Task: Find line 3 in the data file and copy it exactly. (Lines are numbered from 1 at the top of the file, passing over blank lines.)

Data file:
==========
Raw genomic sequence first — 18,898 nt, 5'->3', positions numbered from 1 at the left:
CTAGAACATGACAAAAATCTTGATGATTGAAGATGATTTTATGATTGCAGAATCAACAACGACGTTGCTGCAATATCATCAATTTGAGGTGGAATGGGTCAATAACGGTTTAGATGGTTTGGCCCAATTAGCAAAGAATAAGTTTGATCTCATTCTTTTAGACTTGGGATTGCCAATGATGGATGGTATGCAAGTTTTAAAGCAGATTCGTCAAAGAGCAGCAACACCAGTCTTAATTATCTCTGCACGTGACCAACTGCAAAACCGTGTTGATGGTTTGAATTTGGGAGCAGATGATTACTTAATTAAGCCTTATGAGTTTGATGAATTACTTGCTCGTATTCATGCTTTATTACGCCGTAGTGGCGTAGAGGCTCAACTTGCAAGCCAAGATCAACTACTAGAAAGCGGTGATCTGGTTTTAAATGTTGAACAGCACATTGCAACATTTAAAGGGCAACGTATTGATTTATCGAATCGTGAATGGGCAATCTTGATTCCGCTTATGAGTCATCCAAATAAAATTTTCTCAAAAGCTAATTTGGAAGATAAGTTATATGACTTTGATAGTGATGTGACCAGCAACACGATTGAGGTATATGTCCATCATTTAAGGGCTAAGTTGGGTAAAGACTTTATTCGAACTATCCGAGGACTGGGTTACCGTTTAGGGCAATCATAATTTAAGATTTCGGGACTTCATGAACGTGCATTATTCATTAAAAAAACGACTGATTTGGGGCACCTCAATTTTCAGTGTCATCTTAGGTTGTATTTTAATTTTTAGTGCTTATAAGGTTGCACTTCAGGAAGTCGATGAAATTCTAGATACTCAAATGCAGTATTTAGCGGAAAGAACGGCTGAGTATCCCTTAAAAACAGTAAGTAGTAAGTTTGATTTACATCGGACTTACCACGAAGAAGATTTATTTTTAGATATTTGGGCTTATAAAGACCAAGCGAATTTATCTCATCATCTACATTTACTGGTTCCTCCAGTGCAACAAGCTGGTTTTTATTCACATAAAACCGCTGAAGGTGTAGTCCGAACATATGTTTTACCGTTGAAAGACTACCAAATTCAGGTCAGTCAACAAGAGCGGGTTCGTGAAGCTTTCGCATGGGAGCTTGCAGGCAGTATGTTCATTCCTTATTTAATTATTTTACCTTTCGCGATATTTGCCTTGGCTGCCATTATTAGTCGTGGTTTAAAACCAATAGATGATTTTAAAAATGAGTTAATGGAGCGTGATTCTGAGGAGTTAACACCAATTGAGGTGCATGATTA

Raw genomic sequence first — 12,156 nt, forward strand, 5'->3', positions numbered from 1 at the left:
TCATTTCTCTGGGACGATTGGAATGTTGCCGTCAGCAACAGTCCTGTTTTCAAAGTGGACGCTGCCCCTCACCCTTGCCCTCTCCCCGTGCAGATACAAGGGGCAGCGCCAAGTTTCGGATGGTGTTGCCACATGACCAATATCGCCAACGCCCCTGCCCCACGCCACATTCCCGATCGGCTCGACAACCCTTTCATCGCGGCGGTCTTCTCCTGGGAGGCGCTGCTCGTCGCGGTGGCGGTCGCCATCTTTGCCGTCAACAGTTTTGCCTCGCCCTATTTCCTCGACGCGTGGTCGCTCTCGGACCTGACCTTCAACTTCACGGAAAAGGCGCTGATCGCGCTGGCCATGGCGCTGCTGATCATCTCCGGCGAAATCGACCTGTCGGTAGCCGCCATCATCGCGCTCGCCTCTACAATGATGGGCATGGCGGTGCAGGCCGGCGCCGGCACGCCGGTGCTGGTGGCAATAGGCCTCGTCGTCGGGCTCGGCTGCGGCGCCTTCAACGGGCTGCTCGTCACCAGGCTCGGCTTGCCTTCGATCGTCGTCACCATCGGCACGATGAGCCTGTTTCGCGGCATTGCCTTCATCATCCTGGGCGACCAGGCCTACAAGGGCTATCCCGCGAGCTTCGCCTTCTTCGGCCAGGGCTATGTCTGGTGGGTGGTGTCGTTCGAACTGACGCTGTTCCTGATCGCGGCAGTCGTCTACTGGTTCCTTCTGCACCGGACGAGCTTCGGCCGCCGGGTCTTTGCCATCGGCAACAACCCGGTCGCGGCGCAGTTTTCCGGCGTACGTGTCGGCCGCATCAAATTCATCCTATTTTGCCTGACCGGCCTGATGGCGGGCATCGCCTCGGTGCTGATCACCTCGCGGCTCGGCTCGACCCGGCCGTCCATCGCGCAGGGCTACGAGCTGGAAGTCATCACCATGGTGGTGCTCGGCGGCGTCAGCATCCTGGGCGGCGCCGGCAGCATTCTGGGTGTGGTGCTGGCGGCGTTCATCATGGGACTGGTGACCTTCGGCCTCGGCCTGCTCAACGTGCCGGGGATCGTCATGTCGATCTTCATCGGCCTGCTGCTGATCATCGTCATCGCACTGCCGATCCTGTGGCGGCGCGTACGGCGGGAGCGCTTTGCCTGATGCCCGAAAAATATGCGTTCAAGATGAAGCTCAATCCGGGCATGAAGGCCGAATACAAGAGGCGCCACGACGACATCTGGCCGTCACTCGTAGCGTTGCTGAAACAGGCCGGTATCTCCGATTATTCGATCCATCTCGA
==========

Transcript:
Raw genomic sequence first — 12,156 nt, forward strand, 5'->3', positions numbered from 1 at the left: